From MasterClass to Skillshare, the online course business is booming. In fact, the e-learning market is expected to grow to $457.8 billion globally by 2026. Courses can be lucrative if you have a skill that’s in demand.
So you’re ready to host and sell online classes. After your curriculum is planned, you need to choose a hosting platform. WordPress and Teachable are two popular options. So, what’s the difference?
In this post, we’ll explore the benefits and limitations of both platforms. Then, you can decide which option works best for your business.
What is WordPress?
When it comes to website hosting platforms in 2023, WordPress reigns supreme. Today over 455 million sites use WordPress, making the platform a household name.
WordPress's widespread usage is no surprise. WordPress is a website hosting platform that is designed to make blogging easy and accessible. You can set up a website in minutes using Wordpress.com, or you can use WordPress on your own hosting platform.
The platform offers a wide range of customizations with easy-to-use features. Experienced web developers can build websites from scratch. Those with no coding experience can choose from pre-built themes that can be changed with drag-and-drop editors.
What We Like
- WordPress offers an easy and affordable website platform with many plug-ins and themes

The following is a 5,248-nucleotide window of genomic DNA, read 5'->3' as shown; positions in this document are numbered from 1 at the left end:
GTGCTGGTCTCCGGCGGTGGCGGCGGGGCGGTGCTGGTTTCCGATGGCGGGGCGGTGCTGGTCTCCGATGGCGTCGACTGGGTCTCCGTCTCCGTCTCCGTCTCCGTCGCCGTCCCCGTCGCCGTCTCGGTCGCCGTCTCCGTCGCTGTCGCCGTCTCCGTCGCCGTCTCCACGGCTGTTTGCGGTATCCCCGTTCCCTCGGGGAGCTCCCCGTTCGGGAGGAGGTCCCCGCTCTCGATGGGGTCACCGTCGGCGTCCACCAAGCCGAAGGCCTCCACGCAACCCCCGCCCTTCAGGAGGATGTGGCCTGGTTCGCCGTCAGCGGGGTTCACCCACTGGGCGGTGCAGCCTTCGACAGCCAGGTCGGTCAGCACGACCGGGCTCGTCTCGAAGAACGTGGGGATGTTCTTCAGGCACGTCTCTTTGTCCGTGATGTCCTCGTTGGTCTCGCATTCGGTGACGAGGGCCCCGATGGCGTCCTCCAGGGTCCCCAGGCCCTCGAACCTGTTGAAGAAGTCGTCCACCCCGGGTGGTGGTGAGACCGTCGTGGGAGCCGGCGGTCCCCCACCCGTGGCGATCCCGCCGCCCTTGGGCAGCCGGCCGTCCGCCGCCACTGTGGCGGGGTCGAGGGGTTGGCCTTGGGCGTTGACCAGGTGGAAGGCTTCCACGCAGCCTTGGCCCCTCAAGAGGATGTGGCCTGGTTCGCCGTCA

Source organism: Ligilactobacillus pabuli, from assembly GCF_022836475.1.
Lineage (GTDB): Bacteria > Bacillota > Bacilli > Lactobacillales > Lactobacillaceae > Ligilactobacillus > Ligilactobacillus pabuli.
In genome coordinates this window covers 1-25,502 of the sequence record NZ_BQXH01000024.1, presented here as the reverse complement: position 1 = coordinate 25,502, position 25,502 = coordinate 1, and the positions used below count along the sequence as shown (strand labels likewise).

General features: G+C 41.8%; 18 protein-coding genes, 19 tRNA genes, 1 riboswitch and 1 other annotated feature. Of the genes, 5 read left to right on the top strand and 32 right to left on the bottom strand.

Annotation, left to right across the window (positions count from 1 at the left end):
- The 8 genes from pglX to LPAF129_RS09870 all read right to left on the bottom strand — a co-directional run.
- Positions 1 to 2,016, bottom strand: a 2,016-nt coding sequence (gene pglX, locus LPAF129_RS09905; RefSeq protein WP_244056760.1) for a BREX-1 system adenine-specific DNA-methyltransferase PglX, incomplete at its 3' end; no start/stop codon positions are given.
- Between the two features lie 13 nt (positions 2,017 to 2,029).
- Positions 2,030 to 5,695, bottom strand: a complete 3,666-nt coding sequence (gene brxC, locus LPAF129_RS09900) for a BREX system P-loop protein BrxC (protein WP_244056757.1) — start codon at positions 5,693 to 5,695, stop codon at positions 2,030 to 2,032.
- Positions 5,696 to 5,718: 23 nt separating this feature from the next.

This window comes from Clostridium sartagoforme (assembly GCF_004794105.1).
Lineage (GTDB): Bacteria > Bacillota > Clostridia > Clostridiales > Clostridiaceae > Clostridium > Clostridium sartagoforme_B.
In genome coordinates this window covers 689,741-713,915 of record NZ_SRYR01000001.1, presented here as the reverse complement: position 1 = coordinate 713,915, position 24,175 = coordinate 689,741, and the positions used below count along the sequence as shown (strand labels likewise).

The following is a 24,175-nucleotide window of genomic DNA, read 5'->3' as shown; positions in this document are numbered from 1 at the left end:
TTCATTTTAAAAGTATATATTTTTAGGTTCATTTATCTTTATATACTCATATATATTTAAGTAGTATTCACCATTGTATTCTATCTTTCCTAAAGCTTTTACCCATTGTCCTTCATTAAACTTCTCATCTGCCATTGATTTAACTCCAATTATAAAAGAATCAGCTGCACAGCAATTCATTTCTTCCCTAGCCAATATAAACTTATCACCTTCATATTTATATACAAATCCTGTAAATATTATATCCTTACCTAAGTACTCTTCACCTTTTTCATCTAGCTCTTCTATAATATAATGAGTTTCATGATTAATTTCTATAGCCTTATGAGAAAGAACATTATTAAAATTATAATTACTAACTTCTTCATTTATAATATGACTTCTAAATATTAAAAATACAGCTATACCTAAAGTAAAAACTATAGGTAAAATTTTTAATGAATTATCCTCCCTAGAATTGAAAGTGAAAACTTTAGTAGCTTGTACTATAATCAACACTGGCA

- You have access to aesthetic and modern free templates
- Plug-ins allow for endless customization
- There are easy to add only the features can choose from, a la carte
- Some plug-ins require subscription or additional fees
- There are no standard e-commerce options for selling products, whether physical or digital
- There are no standard downloadable content options
What Users Say
“I never took any website designing classes to make a website, but when I came to WordPress, I was delighted with the WordPress interface, and it’s straightforward to create a website,” Harshit K. for G2.
“WordPress is extremely user friendly! I was surprised by the option to have both aesthetics and security. The plug-ins and richness of choice are mind-blowing. For me, it's plug-in compatibility and the range of choices that win the vote,” Sitanshu M. for G2.